‘It’s just constant discrimination.’ Minisink mom alleges district refuses to recognize daughter as girls wrestling state champion

NYSPHSAA says the event Pauls competed in was meant to “build momentum” for the sport and that the state will hold an official girls wrestling championship next year.  

Blaise Gomez

Jan 24, 2024, 10:01 PM

Updated 143 days ago

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‘It’s just constant discrimination.’ Minisink mom alleges district refuses to recognize daughter as girls wrestling state champion
A Minisink mom is accusing the district of discriminating against her daughter after the teen won a state competition that she says the school refuses to recognize.
Sara Pauls, 14, was among the first group of girls to win a state wrestling title last year.     
“NYSPHSAA did an amazing job honoring these girls and putting on an equivalent event to a boys state championship,” says the girl’s mother, Jaqueline Vance-Pauls.    
Despite the win, the athlete’s mom says her daughter was snubbed by the Minisink Valley School District and left off the high school’s state championship banner.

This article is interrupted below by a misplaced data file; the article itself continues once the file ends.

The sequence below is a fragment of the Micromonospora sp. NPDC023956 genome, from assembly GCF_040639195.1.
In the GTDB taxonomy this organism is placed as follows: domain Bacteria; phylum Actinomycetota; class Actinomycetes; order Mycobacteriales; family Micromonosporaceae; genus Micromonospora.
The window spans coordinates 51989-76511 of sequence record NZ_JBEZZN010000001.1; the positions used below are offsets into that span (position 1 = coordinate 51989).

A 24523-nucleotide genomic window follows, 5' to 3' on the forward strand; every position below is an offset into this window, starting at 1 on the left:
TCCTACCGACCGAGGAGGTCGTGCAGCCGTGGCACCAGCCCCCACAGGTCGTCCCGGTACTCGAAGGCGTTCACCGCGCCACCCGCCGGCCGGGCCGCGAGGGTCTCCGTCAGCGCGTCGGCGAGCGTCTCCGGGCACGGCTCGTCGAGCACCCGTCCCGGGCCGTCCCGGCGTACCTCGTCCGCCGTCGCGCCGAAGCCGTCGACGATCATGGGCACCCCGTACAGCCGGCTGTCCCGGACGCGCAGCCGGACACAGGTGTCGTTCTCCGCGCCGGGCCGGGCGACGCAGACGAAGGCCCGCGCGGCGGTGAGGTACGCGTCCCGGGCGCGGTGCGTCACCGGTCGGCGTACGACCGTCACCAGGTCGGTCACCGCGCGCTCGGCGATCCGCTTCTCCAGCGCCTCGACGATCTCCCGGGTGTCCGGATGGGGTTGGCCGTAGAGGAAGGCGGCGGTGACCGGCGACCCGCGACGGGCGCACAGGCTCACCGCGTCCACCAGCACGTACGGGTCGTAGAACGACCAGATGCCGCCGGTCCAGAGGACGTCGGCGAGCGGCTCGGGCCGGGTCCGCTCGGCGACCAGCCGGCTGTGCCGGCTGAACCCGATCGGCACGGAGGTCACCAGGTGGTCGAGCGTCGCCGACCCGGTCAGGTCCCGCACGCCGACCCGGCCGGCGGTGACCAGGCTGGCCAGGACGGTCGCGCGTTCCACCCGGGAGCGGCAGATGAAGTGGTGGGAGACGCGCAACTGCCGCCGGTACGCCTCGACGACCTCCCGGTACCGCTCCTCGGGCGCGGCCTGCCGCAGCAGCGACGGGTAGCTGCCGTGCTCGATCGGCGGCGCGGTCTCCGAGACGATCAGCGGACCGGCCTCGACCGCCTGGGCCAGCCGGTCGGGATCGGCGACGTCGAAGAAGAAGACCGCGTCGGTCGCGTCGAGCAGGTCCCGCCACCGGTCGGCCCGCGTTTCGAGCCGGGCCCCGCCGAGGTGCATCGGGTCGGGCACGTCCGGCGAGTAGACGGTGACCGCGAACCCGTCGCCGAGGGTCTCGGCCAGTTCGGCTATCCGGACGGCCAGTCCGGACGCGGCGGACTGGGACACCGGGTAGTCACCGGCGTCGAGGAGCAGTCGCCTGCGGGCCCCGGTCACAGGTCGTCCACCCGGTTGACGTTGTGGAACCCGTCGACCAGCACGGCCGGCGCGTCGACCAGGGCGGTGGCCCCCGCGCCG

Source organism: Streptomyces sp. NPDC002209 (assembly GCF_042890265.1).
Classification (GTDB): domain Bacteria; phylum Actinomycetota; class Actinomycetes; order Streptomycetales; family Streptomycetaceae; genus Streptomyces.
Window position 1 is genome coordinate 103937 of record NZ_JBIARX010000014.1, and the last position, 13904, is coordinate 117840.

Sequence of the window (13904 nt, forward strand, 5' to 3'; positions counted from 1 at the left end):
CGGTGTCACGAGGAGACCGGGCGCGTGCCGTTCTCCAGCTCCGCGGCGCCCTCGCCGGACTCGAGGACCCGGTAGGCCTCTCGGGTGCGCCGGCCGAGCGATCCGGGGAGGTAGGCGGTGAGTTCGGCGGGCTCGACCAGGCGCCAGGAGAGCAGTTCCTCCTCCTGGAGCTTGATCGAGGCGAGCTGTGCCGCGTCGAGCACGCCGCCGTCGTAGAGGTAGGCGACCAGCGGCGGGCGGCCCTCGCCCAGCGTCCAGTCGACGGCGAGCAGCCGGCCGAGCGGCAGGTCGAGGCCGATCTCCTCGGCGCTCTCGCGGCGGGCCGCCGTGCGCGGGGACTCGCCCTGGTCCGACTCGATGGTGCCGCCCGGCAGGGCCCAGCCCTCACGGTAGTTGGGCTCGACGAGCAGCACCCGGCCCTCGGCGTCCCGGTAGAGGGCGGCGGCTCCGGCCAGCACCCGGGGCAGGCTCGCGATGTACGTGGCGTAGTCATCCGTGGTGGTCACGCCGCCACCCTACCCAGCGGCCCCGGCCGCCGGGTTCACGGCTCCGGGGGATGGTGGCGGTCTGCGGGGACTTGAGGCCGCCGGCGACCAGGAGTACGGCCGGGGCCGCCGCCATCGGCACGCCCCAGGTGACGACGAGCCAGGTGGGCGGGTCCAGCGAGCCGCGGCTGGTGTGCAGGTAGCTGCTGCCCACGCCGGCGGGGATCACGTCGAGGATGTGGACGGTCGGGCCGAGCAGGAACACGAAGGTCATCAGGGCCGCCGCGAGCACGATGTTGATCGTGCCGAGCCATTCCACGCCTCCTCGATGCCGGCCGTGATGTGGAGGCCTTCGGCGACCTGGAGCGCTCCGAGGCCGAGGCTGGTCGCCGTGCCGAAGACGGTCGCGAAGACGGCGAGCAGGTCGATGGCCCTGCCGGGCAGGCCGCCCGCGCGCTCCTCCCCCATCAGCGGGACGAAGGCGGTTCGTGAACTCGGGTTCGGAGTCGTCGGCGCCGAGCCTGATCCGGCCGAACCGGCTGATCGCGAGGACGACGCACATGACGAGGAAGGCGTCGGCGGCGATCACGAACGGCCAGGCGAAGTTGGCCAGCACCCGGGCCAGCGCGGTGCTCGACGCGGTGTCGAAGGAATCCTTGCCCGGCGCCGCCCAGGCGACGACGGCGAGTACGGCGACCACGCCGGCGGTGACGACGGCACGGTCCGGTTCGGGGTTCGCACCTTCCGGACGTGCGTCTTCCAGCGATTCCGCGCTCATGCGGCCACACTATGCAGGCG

“They didn’t acknowledge their section wins at all and boys at that banquet each got a trophy.”     
Vance-Pauls filed a complaint in October and district superintendent Brian Monahan decided this month, after an independent investigation, that Pauls isn’t a state champion,” according to district documents obtained by News 12.     
“I don’t understand why they’re choosing to take this stance and dilute what she did that day,” says the teen’s mother.     
The district says the family's concerns were thoroughly investigated by an outside investigator. Minisink also wrote an article about the competition and Pauls’ win that was posted on the district website.   
A representative for the New York State Public High School Athletic Association tells News 12 that Pauls won an “invitational” and therefore cannot be considered a state champion, but her mom says other female winners from the same event were photographed and videotaped for news reports and social media posts being recognized by their schools and officials as state champions, and says the reason being given is just an excuse.     
“It’s just constant discrimination,” says Vance-Pauls. “To turn around and now say, almost a year later, she doesn’t deserve it and wasn’t a real state champion is absolutely heartbreaking.”     
Girls wrestling in New York is in its inaugural year for high schools statewide.     
NYSPHSAA says the event Pauls competed in was meant to “build momentum” for the sport and that the state will hold an official girls wrestling championship next year.  


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